June saw the bombing of Edinburgh and Glasgow airports, as fears of invasion overtook Westminster. It didn't seem to occur to anyone that it Was still almost impossible to fly to a Scottish airport, without starting or touching down at one in England. Nonetheless, two weeks later, Scotland was invaded by Belgium, who were upset that Scotland now produced better beer.
In July, the Bank of England refused to form a monetary union with Scotland. This decision was reversed less than two days later when the Treasury saw it's credit rating downgraded to 'Junk Bond' by all three ratings agencies. The Scottish government, reluctantly, agreed to restart negotiations, but insisted on much more equitable terms, which included getting the Royal Bank back for free.
August was a quiet month for politics, but the ex MSPs for the Northern isles attempted to persuade residents to vote in favour of becoming an enclave of Greater England. They also tried to include Rockall, but had difficulty canvassing supporters there. The movement gained a few supporters until it was revealed that international law would give the islands no access to oil resources, at which point London began to look a long way away and the idea was quietly dropped.
Athletes from Team Scotland competed for the first time in the RIO Olympics and Paralympics, with Scolympians picking up 10 medals in total, over twice as many per head as Team England, even though that team contained a good number of Welsh athletes.
In September, the Conservative/UKIP coalition in Westminster passed the 'Alien Act' for the second time, declaring that all Scots were now foreigners in Greater England. Due to earlier legislation, citizens of Ireland were officially not foreigners, leading to many interesting encounters. As the UK, or now Greater England, had yet to complete its 2 year exit from the EU, and had already decided to join the EFTA, this had no effect whatsoever, except for making it illegal for Scots to listen to music such as Chas & Dave.
October saw the start of the first school year in which all teaching in Scotland was through the medium of Gaelic. The Nicolson Institute quickly soared to the top of the league tables for attainment, following decades of quiet decline. Anti-Gaelic demonstrations in George Square became violent when protesters described the language as "a load of cac".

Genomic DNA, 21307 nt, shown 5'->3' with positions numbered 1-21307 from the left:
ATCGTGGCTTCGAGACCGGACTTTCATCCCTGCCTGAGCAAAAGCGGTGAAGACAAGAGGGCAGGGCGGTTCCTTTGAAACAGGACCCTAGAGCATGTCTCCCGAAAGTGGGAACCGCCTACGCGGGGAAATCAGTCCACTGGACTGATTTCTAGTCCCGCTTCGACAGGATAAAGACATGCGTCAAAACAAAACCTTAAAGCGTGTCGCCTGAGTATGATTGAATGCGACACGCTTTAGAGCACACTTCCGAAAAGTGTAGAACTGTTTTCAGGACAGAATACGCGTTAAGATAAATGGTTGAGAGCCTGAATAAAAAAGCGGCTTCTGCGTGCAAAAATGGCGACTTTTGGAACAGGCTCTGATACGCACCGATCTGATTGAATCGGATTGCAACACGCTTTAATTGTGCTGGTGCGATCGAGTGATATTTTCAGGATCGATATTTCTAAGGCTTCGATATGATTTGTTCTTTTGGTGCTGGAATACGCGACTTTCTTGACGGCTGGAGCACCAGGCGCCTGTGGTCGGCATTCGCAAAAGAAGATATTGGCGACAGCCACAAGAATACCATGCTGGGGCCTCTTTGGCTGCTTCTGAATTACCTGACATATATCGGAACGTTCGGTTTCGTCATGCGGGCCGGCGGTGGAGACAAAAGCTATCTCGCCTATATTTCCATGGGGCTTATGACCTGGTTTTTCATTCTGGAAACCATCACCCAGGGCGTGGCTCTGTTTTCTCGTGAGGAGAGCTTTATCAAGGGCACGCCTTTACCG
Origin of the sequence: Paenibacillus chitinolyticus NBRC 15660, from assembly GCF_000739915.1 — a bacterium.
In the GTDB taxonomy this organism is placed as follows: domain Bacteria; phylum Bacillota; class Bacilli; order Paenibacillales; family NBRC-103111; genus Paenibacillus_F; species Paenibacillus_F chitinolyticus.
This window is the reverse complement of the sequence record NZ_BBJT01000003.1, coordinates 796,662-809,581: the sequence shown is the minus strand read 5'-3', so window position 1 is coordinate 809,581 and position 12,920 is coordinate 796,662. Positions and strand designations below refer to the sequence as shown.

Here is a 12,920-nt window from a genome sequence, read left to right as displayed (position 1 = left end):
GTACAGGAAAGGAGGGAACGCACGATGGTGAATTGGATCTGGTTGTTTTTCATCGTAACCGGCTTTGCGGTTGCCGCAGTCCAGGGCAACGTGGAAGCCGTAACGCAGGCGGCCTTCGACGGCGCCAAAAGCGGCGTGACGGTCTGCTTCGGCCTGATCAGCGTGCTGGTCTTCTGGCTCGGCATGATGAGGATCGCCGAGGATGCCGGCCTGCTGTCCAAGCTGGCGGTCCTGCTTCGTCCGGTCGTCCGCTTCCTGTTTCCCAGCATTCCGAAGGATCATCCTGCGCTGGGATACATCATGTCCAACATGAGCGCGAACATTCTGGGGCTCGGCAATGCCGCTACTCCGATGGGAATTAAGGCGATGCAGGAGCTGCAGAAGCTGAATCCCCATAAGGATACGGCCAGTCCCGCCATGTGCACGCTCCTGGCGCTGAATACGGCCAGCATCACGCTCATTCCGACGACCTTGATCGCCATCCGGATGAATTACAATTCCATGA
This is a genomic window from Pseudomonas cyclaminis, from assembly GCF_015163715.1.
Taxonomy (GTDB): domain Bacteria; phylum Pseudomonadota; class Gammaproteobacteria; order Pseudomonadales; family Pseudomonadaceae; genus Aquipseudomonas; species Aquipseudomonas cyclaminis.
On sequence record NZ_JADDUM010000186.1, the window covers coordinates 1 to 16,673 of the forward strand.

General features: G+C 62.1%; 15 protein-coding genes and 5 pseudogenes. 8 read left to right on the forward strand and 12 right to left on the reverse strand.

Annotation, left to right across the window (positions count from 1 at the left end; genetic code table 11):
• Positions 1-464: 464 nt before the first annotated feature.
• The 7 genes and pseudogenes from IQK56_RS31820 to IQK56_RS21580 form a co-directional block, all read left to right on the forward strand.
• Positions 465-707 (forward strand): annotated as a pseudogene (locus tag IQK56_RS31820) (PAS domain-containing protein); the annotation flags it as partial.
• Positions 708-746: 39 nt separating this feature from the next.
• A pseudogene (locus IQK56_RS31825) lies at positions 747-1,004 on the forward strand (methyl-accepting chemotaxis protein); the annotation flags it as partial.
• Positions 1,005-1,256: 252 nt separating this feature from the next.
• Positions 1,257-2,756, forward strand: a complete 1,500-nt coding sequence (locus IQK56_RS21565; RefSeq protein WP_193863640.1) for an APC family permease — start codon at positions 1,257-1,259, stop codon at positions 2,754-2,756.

Throughout November, NHS hospitals routinely turned flu patients away as there was too little money to support both hospitals and the free prescriptions. Government revenues were actually up by over 6% on the year before, but this was dwarfed by the costs of Alex Salmond's coronation as 'hairy King of Scots'. Apparently, that HAD been his plan all along. As King Eck had no children of his own, he immediately adopted Nicola Sturgeon as his heir apparent.
December was the month in which the Scottish economy finally failed. The bailout from Greece had only delayed the inevitable. It seems that the ending of the Barnett formula was just too much for the fragile economics of the country. Apparently, Scotland was too wee, too poor and too stupid after all.
The misery of the population was confounded yet further when Santa Clause was delayed by a week at a border post on the M6 North, leaving Scots children without their presents.
However, despite predictions to the contrary, Hogmanay still somehow took place.
BBC Scotlandshire wishes all our readers and viewers a happy, healthy and prosperous new year, free from silly unionist scaremongering.